Newcastle-upon-Tyne has a leading ME/CFS Research centre (see their Facebook page) based in the Biomedical Research Building at the site of the former Newcastle General Hospital, now the Campus for Aging & Vitality. The Research is headed by Professor Newton, who specializes in fatigue (see their fatigue research website here) and the autonomic nervous system in particular Postural Orthostatic Tachycardia Syndrome (known as POTS).
During my early years of M.E., when I was severely affected, I had huge problems with Orthostatic Intolerance, ie. an ability to sit or stand upright without feeling dizzy, ill or fainting. Thankfully as my M.E. has improved, and in particular the past 2 years as I’ve been able to start walking again, my ability to remain upright without wanting to pass out has improved substantially, at least in the early part of the day although I tend to go downhill mid-afternoon.
However, I’ve developed new problems with my heart beating irregularly particularly after eating and when changing from sitting to lying down, and due to my age, my long years of inactivity, and the fact that Ehlers-Danlos can cause heart issues this needed to be investigated. I feel like my heart skips a beat, then I get a strong pounding beat, which causes the veins in my head to throb! It’s quite unpleasant, even though I’m sure it’s nothing much to worry about.
Since contracting meningitis in 1996 I’ve also had constant, painful, pins & needles in my hands and the soles of my feet which I suspect may be peripheral neuropathy. The sensation doesn’t come and go, but does have days where it’s more intense than others. No-one has ever explained what this is and any doctors I’ve mentioned it to have just looked blankly at me and moved swiftly on!
So my appointment at the POTS clinic today was to address my heart rhythm abnormality, my pins & needles, and to assess whether I still have POTS or OI.
I had a short ECG done, which measures electrical activity in the heart. This was normal (it always is!), but being as though my heart is usually worse after eating and in the evening when I’m relaxing Professor Newton decided that 24 hour (or longer) heart monitoring was needed. She thinks I’m suffering from Ectopic heartbeats, which are usually benign and nothing to worry about, but we still need to know for sure. She is referring me to my local hospital to have this done, so I’ll just have to wait for an appointment.
My pulse and blood pressure were measured both lying down for 5 minutes, then standing for 5 minutes. All was fine and there was no substantial drop in blood pressure or rise in heart rate which would indicate POTS. I didn’t expect anything to show up because I’m always at my best in a morning (my appointment was at 10am), but get progressively worse as the day wears on (it’s now 3pm and I’m in bed because being upright makes me feel rubbish). The 24 hour heart monitor also measures blood pressure, so I’m hoping that a more accurate picture of any orthostatic issues will show up on that. As it was, because my 10 minute test was fine Professor Newton didn’t think there was any need for a tilt table test (the gold standard test used to diagnose POTS).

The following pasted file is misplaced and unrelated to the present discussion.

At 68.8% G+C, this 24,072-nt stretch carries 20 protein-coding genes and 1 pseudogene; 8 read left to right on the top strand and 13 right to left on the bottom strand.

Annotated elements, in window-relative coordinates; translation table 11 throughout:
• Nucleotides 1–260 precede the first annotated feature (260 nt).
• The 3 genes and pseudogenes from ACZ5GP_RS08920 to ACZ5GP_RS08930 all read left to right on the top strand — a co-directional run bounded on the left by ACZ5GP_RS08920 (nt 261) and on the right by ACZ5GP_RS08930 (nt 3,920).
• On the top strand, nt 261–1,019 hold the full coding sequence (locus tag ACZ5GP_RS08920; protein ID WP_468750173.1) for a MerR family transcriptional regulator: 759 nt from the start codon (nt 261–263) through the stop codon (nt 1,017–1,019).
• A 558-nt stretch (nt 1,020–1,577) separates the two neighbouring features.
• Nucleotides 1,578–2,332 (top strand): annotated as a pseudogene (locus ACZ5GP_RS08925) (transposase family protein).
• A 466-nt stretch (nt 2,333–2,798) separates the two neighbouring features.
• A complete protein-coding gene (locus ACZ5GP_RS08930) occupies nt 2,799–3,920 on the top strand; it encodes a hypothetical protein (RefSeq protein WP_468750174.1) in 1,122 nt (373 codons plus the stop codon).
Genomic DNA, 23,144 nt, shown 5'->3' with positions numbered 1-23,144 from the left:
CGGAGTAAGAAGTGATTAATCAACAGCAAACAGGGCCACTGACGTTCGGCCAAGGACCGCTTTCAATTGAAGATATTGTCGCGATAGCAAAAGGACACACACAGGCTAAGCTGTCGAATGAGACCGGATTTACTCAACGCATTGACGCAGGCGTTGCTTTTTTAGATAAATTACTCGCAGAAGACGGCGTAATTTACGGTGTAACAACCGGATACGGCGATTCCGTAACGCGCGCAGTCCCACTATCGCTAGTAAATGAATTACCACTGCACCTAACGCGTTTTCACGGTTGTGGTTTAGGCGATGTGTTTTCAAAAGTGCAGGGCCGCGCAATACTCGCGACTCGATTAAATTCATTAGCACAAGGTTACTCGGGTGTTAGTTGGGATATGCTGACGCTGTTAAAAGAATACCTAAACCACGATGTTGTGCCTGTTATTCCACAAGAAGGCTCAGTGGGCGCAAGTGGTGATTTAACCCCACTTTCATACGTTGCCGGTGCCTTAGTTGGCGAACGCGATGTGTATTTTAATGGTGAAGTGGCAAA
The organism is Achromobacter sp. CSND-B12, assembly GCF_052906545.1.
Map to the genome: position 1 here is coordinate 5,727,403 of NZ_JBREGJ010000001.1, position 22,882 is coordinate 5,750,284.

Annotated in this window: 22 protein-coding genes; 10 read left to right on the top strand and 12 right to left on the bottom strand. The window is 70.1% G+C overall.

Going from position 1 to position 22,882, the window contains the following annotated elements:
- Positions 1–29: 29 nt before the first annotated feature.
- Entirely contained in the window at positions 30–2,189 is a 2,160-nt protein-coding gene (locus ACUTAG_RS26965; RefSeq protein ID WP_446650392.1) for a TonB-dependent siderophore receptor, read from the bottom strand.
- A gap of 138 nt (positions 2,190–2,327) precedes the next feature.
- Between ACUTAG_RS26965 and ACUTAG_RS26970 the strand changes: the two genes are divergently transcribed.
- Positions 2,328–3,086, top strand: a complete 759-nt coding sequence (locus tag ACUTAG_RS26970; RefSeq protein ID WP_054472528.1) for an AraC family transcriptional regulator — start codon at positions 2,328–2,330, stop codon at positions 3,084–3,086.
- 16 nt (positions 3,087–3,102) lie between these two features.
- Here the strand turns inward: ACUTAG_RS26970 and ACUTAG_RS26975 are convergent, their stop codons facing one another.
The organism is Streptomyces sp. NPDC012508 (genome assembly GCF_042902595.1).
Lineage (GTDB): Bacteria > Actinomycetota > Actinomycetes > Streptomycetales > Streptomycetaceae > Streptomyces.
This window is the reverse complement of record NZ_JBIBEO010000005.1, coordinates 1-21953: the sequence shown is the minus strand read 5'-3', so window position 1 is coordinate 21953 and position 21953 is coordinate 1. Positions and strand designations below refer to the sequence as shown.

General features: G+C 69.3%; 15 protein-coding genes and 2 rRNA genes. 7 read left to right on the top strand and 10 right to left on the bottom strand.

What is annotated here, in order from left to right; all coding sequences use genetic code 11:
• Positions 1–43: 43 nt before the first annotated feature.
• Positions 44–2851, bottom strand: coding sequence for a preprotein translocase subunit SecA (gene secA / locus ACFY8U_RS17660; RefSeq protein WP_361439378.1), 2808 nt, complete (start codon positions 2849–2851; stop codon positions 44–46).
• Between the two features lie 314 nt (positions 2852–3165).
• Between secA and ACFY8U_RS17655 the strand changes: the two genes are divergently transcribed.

We discussed my pins & needles and Professor Newton had no idea what the cause was. So she’s referred me for an Electromyogram and nerve conduction test which measures the electrical activity of muscles. I’ve heard that this test can be excruciatingly painful, so the thought of having one doesn’t do much for me! However, I need to know what’s happening with my nervous system so I’ll just have to grit my teeth and get on with it. Luckily this again can be done at my local hospital.
At the end of the appointment I was asked if I had any questions. I told her about my chronic low blood pressure, and the fact my diastolic pressure becomes ridiculously low during menstruation which makes me feel absolutely crap. She said that because I had a very ‘clean’ vegetarian diet and don’t eat processed food I wasn’t getting enough salt and I needed to increase that, but didn’t tell me how or by how much. I was also told to drink 2 litres of water a day, which just made me laugh – the combination of permanent piddling due to my MCAD and the stretchy bladder of my EDS would make drinking that much water impossible without being permanently glued to my loo! I just nodded politely and thought “dream on ” to myself, even though I know the advice was correct.
I’m not entirely sure what I thought today’s appointment would be like, but it was nothing like I’d imagined. She’d read the notes sent by my GP and Consultant, but asked me nothing about my illness history or really anything about my symptoms, which I found quite odd. And I did think it would take more than a 10 minute blood pressure reading to determine if I had some kind of dysautonomia! But she’s the expert, so you have to trust her judgement. The appointment must have lasted a massive 8 minutes from start to finish and I felt rushed, which made me feel flustered. I thought at least I might get to talk to her about my EDS and MCAD, and how I feel these tie in to my M.E., but there was zero opportunity or time. Worth travelling 180 miles for? Time will tell. At least all the staff, including Professor Newton, were really nice (well, apart from the receptionist who looked like her face would crack if she smiled) which trust me when I say is unusual because over the years I’ve met more stony faced, miserable, disinterested and arrogant medical staff than you can shake a stick at 😉
I’ll keep you posted on the tests as and when I hear anything.